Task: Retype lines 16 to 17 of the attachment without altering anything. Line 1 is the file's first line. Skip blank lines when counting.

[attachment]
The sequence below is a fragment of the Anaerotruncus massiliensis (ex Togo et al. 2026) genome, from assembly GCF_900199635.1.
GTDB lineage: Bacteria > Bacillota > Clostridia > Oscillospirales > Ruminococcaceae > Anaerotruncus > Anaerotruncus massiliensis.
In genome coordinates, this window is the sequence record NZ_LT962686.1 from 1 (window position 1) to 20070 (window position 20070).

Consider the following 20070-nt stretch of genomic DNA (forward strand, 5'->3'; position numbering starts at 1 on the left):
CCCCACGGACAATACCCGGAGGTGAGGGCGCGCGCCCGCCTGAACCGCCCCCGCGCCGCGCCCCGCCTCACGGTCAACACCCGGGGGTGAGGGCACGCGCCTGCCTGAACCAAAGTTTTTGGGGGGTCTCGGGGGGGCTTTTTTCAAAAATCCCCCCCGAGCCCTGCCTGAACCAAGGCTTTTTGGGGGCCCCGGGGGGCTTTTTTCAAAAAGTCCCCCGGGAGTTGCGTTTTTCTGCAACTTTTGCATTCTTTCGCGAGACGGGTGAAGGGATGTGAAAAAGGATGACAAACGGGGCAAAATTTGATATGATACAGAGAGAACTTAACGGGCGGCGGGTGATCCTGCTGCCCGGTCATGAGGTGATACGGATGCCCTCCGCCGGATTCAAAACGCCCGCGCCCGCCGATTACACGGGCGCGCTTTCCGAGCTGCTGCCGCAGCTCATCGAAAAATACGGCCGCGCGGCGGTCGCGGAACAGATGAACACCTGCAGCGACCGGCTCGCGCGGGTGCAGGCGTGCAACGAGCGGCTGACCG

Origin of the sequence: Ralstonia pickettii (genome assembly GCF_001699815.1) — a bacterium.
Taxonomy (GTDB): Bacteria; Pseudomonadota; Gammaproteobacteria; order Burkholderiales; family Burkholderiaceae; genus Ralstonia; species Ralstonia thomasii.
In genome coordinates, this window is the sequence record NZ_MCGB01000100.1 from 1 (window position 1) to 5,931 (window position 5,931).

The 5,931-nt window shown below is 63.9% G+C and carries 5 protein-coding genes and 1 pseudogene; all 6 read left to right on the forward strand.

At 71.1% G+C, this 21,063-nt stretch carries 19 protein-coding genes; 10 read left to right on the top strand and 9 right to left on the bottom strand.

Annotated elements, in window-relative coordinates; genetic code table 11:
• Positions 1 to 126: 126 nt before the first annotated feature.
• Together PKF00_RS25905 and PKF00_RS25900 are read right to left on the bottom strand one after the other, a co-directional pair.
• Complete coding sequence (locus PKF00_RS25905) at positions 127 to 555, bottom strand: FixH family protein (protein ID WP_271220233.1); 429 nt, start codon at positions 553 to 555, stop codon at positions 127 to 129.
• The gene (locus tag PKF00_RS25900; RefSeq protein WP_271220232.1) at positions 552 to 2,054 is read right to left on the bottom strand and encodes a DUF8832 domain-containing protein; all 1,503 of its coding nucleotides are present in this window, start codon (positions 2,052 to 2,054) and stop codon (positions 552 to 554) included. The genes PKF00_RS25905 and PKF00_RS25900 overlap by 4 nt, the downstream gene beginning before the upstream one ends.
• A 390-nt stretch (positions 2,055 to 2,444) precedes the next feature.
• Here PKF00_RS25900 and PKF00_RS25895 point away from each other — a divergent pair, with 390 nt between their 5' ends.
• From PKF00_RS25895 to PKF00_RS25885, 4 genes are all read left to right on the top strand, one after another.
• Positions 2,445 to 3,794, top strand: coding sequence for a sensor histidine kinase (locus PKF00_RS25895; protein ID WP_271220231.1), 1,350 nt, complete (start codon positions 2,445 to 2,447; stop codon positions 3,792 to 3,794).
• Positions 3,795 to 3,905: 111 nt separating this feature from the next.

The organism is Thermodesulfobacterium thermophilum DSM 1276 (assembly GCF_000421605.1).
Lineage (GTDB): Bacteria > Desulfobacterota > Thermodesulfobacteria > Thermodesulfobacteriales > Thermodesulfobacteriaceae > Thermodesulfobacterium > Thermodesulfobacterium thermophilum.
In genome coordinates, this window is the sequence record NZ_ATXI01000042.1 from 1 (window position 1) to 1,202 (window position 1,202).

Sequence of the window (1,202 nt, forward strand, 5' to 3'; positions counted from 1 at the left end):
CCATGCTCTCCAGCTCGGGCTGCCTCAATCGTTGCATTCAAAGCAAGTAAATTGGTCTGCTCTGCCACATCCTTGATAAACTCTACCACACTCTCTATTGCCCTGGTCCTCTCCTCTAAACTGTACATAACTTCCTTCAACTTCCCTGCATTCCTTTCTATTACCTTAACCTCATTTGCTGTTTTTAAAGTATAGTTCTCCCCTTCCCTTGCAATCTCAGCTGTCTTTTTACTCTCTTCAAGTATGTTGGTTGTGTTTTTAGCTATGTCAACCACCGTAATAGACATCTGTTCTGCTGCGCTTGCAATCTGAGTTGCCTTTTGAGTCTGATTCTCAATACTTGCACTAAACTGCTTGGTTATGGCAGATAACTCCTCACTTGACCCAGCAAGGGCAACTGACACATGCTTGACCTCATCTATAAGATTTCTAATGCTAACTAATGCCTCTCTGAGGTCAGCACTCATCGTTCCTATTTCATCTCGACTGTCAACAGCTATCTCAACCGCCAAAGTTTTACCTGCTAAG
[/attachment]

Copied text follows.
• A 390-nt stretch (positions 2,055 to 2,444) precedes the next feature.
• Here PKF00_RS25900 and PKF00_RS25895 point away from each other — a divergent pair, with 390 nt between their 5' ends.